26/04/2016 - 13:47

Debt’s dangers on display

26/04/2016 - 13:47

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Businesses operating in WA’s cyclical resources sector need to deal prudently with debt, or trouble is just around the corner.

Debt’s dangers on display
SURGE: Shares in Bill Beament’s Northern Star Resources are up 96 per cent, to around $3.50, during the past 12 months. Photo: Attila Csaszar

Businesses operating in WA’s cyclical resources sector need to deal prudently with debt, or trouble is just around the corner.

If the business school at the University of Western Australia, or its rival at Curtin University, is ever looking for a motto to carve in stone over its front entrance it is this – ‘Debt Kills’.

Professors of accounting and management might disagree, pointing out that debt used prudently is an excellent way to grow a business.

The problem lies in the prudency of the user.

In WA’s biggest industry – mining – there are endless examples of the inappropriate use of debt, which is often associated with a failure to remember that mining is a cyclical industry.

Before getting to the latest local case studies, consider what happened last week in the US to Peabody Energy Corporation, which has extensive Australian interests following its acquisition of Queensland-based Macarthur Coal for $4.9 billion in 2011. Within weeks of the deal being done, the coal priced crashed.

However, it is only partially correct to believe the high purchase price and the low coal price are the key reason for Peabody’s slide into bankruptcy. A bigger reason is that Peabody’s expansion was debt-fuelled, with the company owing its banks and other lenders a whopping $US6.3 billion.

Two examples closer to home jump off the pages of a business school course in ‘how not to …’, the case of South Australian iron and steel producer Arrium, which failed earlier this month with $3 billion in debt, and WA’s own Atlas Iron.

While Arrium is struggling to find a way out of its debt hole, the Atlas situation is slightly better and comes to a head in a few days, with shareholders scheduled to meet on April 27 to consider a complex debt restructuring deal.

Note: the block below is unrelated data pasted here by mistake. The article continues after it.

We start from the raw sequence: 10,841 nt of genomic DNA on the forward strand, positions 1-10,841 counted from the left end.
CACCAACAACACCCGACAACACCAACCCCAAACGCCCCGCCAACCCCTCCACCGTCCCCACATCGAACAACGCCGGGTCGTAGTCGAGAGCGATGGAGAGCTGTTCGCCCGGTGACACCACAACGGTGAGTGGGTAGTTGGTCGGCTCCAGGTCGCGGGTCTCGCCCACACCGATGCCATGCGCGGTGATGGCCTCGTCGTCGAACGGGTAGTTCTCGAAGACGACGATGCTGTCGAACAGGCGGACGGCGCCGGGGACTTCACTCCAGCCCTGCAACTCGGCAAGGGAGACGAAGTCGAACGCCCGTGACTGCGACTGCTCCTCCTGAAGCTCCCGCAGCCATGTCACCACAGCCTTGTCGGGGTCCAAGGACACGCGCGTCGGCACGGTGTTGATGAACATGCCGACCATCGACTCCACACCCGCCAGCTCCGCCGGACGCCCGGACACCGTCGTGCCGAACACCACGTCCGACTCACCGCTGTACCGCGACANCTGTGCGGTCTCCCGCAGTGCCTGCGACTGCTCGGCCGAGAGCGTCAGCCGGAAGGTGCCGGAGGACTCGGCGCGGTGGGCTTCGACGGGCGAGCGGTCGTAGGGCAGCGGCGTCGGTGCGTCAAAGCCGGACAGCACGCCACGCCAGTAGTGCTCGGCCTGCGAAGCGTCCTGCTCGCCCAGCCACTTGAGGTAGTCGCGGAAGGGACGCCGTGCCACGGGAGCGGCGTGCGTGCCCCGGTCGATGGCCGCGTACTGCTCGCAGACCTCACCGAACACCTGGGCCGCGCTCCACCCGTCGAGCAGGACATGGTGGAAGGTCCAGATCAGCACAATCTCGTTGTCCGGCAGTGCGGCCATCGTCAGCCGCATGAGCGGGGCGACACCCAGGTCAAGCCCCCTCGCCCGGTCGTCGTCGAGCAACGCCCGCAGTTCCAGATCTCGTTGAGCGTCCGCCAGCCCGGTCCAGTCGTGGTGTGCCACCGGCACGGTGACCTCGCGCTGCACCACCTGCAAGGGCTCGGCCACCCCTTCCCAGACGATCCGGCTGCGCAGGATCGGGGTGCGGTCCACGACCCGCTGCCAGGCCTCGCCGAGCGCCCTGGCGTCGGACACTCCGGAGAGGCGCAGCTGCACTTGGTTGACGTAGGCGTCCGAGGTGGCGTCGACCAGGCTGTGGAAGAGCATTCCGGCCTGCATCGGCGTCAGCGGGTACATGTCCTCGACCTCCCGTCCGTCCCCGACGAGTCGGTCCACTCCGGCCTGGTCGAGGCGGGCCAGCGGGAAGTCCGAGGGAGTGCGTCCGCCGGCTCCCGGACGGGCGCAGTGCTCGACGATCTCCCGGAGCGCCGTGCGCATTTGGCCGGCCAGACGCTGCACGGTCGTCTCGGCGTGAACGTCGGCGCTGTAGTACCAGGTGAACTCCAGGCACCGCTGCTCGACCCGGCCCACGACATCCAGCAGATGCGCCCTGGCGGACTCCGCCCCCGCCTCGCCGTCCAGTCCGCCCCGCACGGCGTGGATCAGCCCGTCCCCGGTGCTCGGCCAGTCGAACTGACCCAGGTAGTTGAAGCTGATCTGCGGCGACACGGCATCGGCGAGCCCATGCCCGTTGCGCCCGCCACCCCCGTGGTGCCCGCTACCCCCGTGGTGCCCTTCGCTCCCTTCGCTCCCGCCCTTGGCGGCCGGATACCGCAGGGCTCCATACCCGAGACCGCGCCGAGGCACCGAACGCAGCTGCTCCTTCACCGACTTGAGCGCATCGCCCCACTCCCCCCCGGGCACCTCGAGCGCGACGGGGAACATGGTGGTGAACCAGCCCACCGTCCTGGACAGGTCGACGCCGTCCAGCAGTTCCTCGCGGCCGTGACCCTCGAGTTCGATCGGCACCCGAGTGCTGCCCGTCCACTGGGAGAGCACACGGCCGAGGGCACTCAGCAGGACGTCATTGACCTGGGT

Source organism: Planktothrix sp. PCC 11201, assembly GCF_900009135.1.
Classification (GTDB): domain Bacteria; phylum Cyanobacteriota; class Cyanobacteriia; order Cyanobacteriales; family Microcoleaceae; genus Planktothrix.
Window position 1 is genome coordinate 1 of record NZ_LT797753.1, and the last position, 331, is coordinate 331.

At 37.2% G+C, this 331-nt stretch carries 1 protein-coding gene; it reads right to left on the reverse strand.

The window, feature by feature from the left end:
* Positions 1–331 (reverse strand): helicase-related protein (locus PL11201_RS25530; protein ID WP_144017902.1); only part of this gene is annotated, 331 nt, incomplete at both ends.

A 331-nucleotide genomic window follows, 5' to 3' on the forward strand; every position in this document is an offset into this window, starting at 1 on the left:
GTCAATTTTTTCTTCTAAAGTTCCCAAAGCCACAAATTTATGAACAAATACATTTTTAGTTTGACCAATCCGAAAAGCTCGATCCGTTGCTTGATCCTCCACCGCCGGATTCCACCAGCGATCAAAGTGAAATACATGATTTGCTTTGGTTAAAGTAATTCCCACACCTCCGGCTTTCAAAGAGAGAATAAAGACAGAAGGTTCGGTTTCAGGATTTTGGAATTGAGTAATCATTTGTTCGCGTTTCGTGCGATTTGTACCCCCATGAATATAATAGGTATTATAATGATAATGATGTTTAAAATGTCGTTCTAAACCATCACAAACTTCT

There are several ways to look at the debts Atlas racked up, but a starting point is the latest half-year accounts. These showed the company had utilised $354 million of debt available (up from $349 million six months earlier) and paid its lenders $17.3 million in interest, an amount that almost matched cash generation of $19.4 million. Those figures are far too close for comfort.

Atlas should survive its near-death experience, but everyone involved will come away bruised and wiser.

The same cannot be said for Arrium.

If this sounds like a lecture in mining finance 101 then consider the flipside of the question: how good do miners look without debt?

For the sunny side of the balance sheet consider two other miners – Saracen Mineral Holdings and Northern Star Resources, led by managing director Bill Beament.

During the past 12 months, as Arrium and Atlas have felt the chilly blast of a low iron ore price, Saracen’s shares have risen by 200 per cent – from 34 cents to latest sales at $1.05. Northern Star is up by 96 per cent, from $1.80 to $3.53.

The lazy explanation for those sharply higher share prices is that both companies are exposed to gold. But look a little closer and you find that the gold price over the past 12 months has barely moved.

In US dollar terms gold is up 3.9 per cent from $US1,203 an ounce to $US1,250/oz. In Australian dollar terms it is up 4.5 per cent as a result of the exchange rate slipping marginally from US78.17 cents to US77.97 cents.

A more powerful reason for Saracen and Northern Star soaring away from the iron ore flops is that both have these two words stamped on their accounts – ‘Debt Free’.

Saracen ended the March quarter with $34.3 million in surplus cash in the bank, with a lot more to come. Northern Star ended the quarter with $286 million in spare cash.

Cash in any business is king. Debt is the executioner. When will we learn?

Going negative

IF you’re tired of reading about negative interest rates, look away now. But if you, like me, see negative rates as the biggest single threat to future economic growth, consider an eye-opening comment from Larry Fink.

Not a well-known name in Australia, Mr Fink is chief executive of BlackRock, one of the world’s biggest fund managers.

He has just added falling consumer spending to the list of problems being caused by negative, and super-low interest rates, because the penny has dropped with workers that they will have to save harder to afford retirement, and that means spending less.

STANDING BY BUSINESS. TRUSTED BY BUSINESS.

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